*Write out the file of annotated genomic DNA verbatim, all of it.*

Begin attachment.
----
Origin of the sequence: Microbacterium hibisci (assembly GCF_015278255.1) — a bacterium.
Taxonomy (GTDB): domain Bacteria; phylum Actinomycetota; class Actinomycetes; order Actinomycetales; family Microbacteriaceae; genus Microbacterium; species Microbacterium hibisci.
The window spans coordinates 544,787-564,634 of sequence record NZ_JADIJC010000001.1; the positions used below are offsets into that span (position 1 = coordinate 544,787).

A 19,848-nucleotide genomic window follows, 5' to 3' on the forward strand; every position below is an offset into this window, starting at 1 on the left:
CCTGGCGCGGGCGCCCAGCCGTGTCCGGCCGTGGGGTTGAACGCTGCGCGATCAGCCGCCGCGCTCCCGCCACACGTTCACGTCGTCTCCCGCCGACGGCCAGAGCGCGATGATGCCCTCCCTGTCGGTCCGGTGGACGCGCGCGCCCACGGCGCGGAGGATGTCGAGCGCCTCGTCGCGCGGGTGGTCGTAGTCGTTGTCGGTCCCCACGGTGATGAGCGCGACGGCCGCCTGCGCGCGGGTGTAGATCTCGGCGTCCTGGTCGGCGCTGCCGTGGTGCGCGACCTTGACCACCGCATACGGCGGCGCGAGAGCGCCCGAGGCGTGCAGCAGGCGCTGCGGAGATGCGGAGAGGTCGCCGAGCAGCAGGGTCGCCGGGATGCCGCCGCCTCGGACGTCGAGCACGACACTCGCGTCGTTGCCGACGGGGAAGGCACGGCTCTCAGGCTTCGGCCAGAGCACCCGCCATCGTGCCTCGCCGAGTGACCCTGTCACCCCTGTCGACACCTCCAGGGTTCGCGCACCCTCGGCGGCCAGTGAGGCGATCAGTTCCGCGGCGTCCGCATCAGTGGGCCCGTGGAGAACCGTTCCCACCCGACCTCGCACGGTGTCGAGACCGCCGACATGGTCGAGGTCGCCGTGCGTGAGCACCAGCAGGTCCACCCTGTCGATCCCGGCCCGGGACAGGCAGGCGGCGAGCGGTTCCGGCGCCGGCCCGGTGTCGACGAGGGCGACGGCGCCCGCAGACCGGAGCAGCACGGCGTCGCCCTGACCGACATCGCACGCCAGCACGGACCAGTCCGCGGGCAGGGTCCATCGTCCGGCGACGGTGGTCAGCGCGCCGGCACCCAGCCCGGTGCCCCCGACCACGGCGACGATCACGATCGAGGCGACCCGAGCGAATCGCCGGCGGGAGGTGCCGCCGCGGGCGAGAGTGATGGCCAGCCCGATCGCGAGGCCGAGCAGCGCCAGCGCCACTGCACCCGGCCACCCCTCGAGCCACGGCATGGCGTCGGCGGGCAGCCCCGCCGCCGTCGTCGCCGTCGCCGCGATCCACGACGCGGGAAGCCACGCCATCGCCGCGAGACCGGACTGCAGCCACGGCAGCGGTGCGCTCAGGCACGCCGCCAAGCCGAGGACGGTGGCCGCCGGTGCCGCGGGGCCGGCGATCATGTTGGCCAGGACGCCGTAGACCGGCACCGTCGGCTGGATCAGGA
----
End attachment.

Origin of the sequence: Microbacterium hibisci (assembly GCF_015278255.1) — a bacterium.
Taxonomy (GTDB): domain Bacteria; phylum Actinomycetota; class Actinomycetes; order Actinomycetales; family Microbacteriaceae; genus Microbacterium; species Microbacterium hibisci.
The window spans coordinates 544,787-564,634 of sequence record NZ_JADIJC010000001.1; the positions used below are offsets into that span (position 1 = coordinate 544,787).

A 19,848-nucleotide genomic window follows, 5' to 3' on the forward strand; every position below is an offset into this window, starting at 1 on the left:
CCTGGCGCGGGCGCCCAGCCGTGTCCGGCCGTGGGGTTGAACGCTGCGCGATCAGCCGCCGCGCTCCCGCCACACGTTCACGTCGTCTCCCGCCGACGGCCAGAGCGCGATGATGCCCTCCCTGTCGGTCCGGTGGACGCGCGCGCCCACGGCGCGGAGGATGTCGAGCGCCTCGTCGCGCGGGTGGTCGTAGTCGTTGTCGGTCCCCACGGTGATGAGCGCGACGGCCGCCTGCGCGCGGGTGTAGATCTCGGCGTCCTGGTCGGCGCTGCCGTGGTGCGCGACCTTGACCACCGCATACGGCGGCGCGAGAGCGCCCGAGGCGTGCAGCAGGCGCTGCGGAGATGCGGAGAGGTCGCCGAGCAGCAGGGTCGCCGGGATGCCGCCGCCTCGGACGTCGAGCACGACACTCGCGTCGTTGCCGACGGGGAAGGCACGGCTCTCAGGCTTCGGCCAGAGCACCCGCCATCGTGCCTCGCCGAGTGACCCTGTCACCCCTGTCGACACCTCCAGGGTTCGCGCACCCTCGGCGGCCAGTGAGGCGATCAGTTCCGCGGCGTCCGCATCAGTGGGCCCGTGGAGAACCGTTCCCACCCGACCTCGCACGGTGTCGAGACCGCCGACATGGTCGAGGTCGCCGTGCGTGAGCACCAGCAGGTCCACCCTGTCGATCCCGGCCCGGGACAGGCAGGCGGCGAGCGGTTCCGGCGCCGGCCCGGTGTCGACGAGGGCGACGGCGCCCGCAGACCGGAGCAGCACGGCGTCGCCCTGACCGACATCGCACGCCAGCACGGACCAGTCCGCGGGCAGGGTCCATCGTCCGGCGACGGTGGTCAGCGCGCCGGCACCCAGCCCGGTGCCCCCGACCACGGCGACGATCACGATCGAGGCGACCCGAGCGAATCGCCGGCGGGAGGTGCCGCCGCGGGCGAGAGTGATGGCCAGCCCGATCGCGAGGCCGAGCAGCGCCAGCGCCACTGCACCCGGCCACCCCTCGAGCCACGGCATGGCGTCGGCGGGCAGCCCCGCCGCCGTCGTCGCCGTCGCCGCGATCCACGACGCGGGAAGCCACGCCATCGCCGCGAGACCGGACTGCAGCCACGGCAGCGGTGCGCTCAGGCACGCCGCCAAGCCGAGGACGGTGGCCGCCGGTGCCGCGGGGCCGGCGATCATGTTGGCCAGGACGCCGTAGACCGGCACCGTCGGCTGGATCAGGA